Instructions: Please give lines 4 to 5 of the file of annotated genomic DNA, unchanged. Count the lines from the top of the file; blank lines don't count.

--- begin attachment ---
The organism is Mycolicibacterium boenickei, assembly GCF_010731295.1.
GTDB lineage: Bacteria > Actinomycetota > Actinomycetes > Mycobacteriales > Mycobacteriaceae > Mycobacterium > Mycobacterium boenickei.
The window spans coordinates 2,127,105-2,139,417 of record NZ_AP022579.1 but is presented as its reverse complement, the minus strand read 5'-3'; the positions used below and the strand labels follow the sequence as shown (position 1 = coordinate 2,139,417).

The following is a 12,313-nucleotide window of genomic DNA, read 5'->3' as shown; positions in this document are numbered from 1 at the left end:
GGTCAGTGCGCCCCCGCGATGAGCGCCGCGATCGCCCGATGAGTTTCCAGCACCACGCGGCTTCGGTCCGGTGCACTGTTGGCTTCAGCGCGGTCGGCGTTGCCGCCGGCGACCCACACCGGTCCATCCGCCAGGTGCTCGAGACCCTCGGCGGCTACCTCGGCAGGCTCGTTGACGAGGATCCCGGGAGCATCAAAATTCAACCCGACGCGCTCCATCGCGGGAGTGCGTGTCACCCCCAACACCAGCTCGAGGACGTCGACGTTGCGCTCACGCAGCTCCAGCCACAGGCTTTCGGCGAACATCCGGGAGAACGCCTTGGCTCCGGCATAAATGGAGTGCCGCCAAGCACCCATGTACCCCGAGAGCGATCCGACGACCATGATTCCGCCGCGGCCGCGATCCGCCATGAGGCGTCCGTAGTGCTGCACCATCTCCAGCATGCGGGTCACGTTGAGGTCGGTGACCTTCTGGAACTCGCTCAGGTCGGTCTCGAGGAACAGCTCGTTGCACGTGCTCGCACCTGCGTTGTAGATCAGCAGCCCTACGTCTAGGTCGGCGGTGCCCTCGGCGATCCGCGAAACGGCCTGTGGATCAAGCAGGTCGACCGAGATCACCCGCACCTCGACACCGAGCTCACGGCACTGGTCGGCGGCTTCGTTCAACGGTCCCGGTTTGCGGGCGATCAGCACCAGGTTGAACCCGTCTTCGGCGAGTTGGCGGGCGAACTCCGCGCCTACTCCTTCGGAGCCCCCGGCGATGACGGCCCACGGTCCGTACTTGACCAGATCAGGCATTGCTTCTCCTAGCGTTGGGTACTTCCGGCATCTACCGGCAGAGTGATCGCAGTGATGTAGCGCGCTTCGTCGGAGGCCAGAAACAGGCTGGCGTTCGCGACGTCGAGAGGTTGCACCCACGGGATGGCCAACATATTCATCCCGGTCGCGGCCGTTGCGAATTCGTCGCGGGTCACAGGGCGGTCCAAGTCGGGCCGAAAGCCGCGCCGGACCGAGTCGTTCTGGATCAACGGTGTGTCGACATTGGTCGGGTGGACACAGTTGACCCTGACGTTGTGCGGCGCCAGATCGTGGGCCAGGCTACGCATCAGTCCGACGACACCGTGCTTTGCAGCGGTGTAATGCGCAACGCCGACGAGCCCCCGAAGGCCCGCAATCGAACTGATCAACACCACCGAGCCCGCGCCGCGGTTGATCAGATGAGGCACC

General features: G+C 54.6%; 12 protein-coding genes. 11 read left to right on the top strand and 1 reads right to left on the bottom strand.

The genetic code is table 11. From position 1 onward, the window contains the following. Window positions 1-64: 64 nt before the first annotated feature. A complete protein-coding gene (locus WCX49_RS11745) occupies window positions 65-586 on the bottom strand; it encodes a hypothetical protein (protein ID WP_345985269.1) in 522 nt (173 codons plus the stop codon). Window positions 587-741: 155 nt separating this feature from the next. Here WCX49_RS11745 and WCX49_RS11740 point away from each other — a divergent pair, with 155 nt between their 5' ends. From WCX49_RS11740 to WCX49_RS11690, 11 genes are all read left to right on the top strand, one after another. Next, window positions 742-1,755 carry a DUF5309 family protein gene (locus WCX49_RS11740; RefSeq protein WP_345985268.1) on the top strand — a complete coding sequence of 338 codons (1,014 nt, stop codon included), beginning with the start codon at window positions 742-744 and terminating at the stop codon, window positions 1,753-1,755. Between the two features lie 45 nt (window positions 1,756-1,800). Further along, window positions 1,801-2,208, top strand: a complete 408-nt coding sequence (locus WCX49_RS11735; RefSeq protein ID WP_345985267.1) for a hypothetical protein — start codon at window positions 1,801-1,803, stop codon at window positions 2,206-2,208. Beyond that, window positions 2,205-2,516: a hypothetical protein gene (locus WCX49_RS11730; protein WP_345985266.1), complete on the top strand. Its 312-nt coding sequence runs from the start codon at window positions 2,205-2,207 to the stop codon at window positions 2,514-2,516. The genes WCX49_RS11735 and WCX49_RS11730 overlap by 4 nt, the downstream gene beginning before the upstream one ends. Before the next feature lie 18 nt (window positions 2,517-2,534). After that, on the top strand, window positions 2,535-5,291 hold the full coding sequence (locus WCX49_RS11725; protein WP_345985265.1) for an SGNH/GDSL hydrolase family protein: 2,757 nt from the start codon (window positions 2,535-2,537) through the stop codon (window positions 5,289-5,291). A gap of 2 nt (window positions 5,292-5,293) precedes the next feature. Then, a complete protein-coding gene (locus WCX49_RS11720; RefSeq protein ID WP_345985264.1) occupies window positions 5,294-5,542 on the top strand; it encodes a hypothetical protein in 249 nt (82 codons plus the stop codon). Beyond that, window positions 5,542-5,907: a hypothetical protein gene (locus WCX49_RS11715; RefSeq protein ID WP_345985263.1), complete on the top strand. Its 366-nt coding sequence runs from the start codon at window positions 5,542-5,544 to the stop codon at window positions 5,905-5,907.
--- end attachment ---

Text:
The following is a 12,313-nucleotide window of genomic DNA, read 5'->3' as shown; positions in this document are numbered from 1 at the left end:
GGTCAGTGCGCCCCCGCGATGAGCGCCGCGATCGCCCGATGAGTTTCCAGCACCACGCGGCTTCGGTCCGGTGCACTGTTGGCTTCAGCGCGGTCGGCGTTGCCGCCGGCGACCCACACCGGTCCATCCGCCAGGTGCTCGAGACCCTCGGCGGCTACCTCGGCAGGCTCGTTGACGAGGATCCCGGGAGCATCAAAATTCAACCCGACGCGCTCCATCGCGGGAGTGCGTGTCACCCCCAACACCAGCTCGAGGACGTCGACGTTGCGCTCACGCAGCTCCAGCCACAGGCTTTCGGCGAACATCCGGGAGAACGCCTTGGCTCCGGCATAAATGGAGTGCCGCCAAGCACCCATGTACCCCGAGAGCGATCCGACGACCATGATTCCGCCGCGGCCGCGATCCGCCATGAGGCGTCCGTAGTGCTGCACCATCTCCAGCATGCGGGTCACGTTGAGGTCGGTGACCTTCTGGAACTCGCTCAGGTCGGTCTCGAGGAACAGCTCGTTGCACGTGCTCGCACCTGCGTTGTAGATCAGCAGCCCTACGTCTAGGTCGGCGGTGCCCTCGGCGATCCGCGAAACGGCCTGTGGATCAAGCAGGTCGACCGAGATCACCCGCACCTCGACACCGAGCTCACGGCACTGGTCGGCGGCTTCGTTCAACGGTCCCGGTTTGCGGGCGATCAGCACCAGGTTGAACCCGTCTTCGGCGAGTTGGCGGGCGAACTCCGCGCCTACTCCTTCGGAGCCCCCGGCGATGACGGCCCACGGTCCGTACTTGACCAGATCAGGCATTGCTTCTCCTAGCGTTGGGTACTTCCGGCATCTACCGGCAGAGTGATCGCAGTGATGTAGCGCGCTTCGTCGGAGGCCAGAAACAGGCTGGCGTTCGCGACGTCGAGAGGTTGCACCCACGGGATGGCCAACATATTCATCCCGGTCGCGGCCGTTGCGAATTCGTCGCGGGTCACAGGGCGGTCCAAGTCGGGCCGAAAGCCGCGCCGGACCGAGTCGTTCTGGATCAACGGTGTGTCGACATTGGTCGGGTGGACACAGTTGACCCTGACGTTGTGCGGCGCCAGATCGTGGGCCAGGCTACGCATCAGTCCGACGACACCGTGCTTTGCAGCGGTGTAATGCGCAACGCCGACGAGCCCCCGAAGGCCCGCAATCGAACTGATCAACACCACCGAGCCCGCGCCGCGGTTGATCAGATGAGGCACC